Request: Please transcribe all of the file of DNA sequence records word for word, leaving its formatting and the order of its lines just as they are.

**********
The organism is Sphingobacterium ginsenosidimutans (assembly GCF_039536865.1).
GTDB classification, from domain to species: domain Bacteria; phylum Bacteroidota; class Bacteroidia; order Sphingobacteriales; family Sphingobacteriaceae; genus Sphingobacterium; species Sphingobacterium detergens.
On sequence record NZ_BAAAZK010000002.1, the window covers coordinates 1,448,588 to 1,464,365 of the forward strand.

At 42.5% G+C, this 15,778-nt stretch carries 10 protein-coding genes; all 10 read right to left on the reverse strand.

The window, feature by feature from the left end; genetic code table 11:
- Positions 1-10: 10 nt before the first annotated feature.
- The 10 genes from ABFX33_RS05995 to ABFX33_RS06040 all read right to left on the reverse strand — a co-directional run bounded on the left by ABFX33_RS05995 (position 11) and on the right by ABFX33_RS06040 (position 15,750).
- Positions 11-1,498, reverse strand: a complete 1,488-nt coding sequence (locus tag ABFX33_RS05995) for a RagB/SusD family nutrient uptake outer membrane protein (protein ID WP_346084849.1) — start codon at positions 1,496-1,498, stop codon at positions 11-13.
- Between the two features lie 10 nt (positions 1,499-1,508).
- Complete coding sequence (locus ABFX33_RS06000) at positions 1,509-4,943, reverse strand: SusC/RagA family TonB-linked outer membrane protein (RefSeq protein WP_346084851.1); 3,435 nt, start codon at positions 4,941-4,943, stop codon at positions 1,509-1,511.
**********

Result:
The organism is Sphingobacterium ginsenosidimutans (assembly GCF_039536865.1).
GTDB classification, from domain to species: domain Bacteria; phylum Bacteroidota; class Bacteroidia; order Sphingobacteriales; family Sphingobacteriaceae; genus Sphingobacterium; species Sphingobacterium detergens.
On sequence record NZ_BAAAZK010000002.1, the window covers coordinates 1,448,588 to 1,464,365 of the forward strand.

At 42.5% G+C, this 15,778-nt stretch carries 10 protein-coding genes; all 10 read right to left on the reverse strand.

The window, feature by feature from the left end; genetic code table 11:
- Positions 1-10: 10 nt before the first annotated feature.
- The 10 genes from ABFX33_RS05995 to ABFX33_RS06040 all read right to left on the reverse strand — a co-directional run bounded on the left by ABFX33_RS05995 (position 11) and on the right by ABFX33_RS06040 (position 15,750).
- Positions 11-1,498, reverse strand: a complete 1,488-nt coding sequence (locus tag ABFX33_RS05995) for a RagB/SusD family nutrient uptake outer membrane protein (protein ID WP_346084849.1) — start codon at positions 1,496-1,498, stop codon at positions 11-13.
- Between the two features lie 10 nt (positions 1,499-1,508).
- Complete coding sequence (locus ABFX33_RS06000) at positions 1,509-4,943, reverse strand: SusC/RagA family TonB-linked outer membrane protein (RefSeq protein WP_346084851.1); 3,435 nt, start codon at positions 4,941-4,943, stop codon at positions 1,509-1,511.